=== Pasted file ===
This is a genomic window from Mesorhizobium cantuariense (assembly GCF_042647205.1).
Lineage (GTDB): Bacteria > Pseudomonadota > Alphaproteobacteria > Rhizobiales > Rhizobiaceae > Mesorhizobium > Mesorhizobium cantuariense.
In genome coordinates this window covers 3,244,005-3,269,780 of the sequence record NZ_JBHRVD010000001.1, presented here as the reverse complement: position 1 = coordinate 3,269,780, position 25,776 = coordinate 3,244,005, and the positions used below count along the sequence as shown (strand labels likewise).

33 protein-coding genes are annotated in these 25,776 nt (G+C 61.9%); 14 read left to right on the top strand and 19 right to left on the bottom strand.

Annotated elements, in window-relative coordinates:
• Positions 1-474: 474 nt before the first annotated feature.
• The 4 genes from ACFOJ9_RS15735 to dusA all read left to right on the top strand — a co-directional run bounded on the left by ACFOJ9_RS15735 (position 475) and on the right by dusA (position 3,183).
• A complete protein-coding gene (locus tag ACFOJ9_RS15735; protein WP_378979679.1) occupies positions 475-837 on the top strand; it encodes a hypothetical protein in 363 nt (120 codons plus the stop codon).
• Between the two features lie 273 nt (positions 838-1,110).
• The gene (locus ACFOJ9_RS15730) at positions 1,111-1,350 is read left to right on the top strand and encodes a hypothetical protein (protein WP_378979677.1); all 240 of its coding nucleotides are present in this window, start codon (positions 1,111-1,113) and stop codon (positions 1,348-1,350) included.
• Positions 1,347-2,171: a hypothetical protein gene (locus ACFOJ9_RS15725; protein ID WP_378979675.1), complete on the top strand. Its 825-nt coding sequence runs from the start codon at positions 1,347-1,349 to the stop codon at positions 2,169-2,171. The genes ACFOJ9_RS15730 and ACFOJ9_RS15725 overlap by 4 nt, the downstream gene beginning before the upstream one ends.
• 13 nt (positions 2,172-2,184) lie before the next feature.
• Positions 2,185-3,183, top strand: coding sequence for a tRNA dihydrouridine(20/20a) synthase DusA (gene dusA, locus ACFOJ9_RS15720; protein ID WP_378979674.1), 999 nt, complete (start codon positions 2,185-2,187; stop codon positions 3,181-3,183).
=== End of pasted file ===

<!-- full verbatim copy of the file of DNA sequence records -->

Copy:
This is a genomic window from Mesorhizobium cantuariense (assembly GCF_042647205.1).
Lineage (GTDB): Bacteria > Pseudomonadota > Alphaproteobacteria > Rhizobiales > Rhizobiaceae > Mesorhizobium > Mesorhizobium cantuariense.
In genome coordinates this window covers 3,244,005-3,269,780 of the sequence record NZ_JBHRVD010000001.1, presented here as the reverse complement: position 1 = coordinate 3,269,780, position 25,776 = coordinate 3,244,005, and the positions used below count along the sequence as shown (strand labels likewise).

33 protein-coding genes are annotated in these 25,776 nt (G+C 61.9%); 14 read left to right on the top strand and 19 right to left on the bottom strand.

Annotated elements, in window-relative coordinates:
• Positions 1-474: 474 nt before the first annotated feature.
• The 4 genes from ACFOJ9_RS15735 to dusA all read left to right on the top strand — a co-directional run bounded on the left by ACFOJ9_RS15735 (position 475) and on the right by dusA (position 3,183).
• A complete protein-coding gene (locus tag ACFOJ9_RS15735; protein WP_378979679.1) occupies positions 475-837 on the top strand; it encodes a hypothetical protein in 363 nt (120 codons plus the stop codon).
• Between the two features lie 273 nt (positions 838-1,110).
• The gene (locus ACFOJ9_RS15730) at positions 1,111-1,350 is read left to right on the top strand and encodes a hypothetical protein (protein WP_378979677.1); all 240 of its coding nucleotides are present in this window, start codon (positions 1,111-1,113) and stop codon (positions 1,348-1,350) included.
• Positions 1,347-2,171: a hypothetical protein gene (locus ACFOJ9_RS15725; protein ID WP_378979675.1), complete on the top strand. Its 825-nt coding sequence runs from the start codon at positions 1,347-1,349 to the stop codon at positions 2,169-2,171. The genes ACFOJ9_RS15730 and ACFOJ9_RS15725 overlap by 4 nt, the downstream gene beginning before the upstream one ends.
• 13 nt (positions 2,172-2,184) lie before the next feature.
• Positions 2,185-3,183, top strand: coding sequence for a tRNA dihydrouridine(20/20a) synthase DusA (gene dusA, locus ACFOJ9_RS15720; protein ID WP_378979674.1), 999 nt, complete (start codon positions 2,185-2,187; stop codon positions 3,181-3,183).